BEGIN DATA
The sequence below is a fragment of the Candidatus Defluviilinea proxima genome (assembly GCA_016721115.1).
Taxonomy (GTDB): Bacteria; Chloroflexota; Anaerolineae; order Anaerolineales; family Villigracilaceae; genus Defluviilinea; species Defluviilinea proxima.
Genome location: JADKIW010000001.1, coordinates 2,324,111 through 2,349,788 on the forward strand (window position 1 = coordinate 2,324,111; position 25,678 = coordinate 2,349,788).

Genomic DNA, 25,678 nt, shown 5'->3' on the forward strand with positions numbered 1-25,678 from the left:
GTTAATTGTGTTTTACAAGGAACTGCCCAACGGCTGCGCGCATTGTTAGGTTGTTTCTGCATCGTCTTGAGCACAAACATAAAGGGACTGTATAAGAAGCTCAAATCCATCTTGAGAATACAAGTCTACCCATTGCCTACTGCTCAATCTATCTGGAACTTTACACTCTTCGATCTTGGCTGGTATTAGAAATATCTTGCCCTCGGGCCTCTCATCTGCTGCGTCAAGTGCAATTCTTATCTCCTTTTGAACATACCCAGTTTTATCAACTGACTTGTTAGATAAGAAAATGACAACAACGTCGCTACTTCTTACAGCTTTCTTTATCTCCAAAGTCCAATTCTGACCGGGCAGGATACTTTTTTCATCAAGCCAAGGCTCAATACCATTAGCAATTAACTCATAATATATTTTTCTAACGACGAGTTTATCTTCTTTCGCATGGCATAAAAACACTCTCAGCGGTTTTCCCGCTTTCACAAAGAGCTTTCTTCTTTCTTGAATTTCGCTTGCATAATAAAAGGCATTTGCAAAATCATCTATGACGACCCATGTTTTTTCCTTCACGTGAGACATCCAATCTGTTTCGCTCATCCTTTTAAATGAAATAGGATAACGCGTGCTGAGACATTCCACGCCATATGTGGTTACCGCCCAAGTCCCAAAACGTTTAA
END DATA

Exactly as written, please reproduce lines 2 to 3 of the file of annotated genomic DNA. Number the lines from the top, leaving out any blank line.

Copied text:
Taxonomy (GTDB): Bacteria; Chloroflexota; Anaerolineae; order Anaerolineales; family Villigracilaceae; genus Defluviilinea; species Defluviilinea proxima.
Genome location: JADKIW010000001.1, coordinates 2,324,111 through 2,349,788 on the forward strand (window position 1 = coordinate 2,324,111; position 25,678 = coordinate 2,349,788).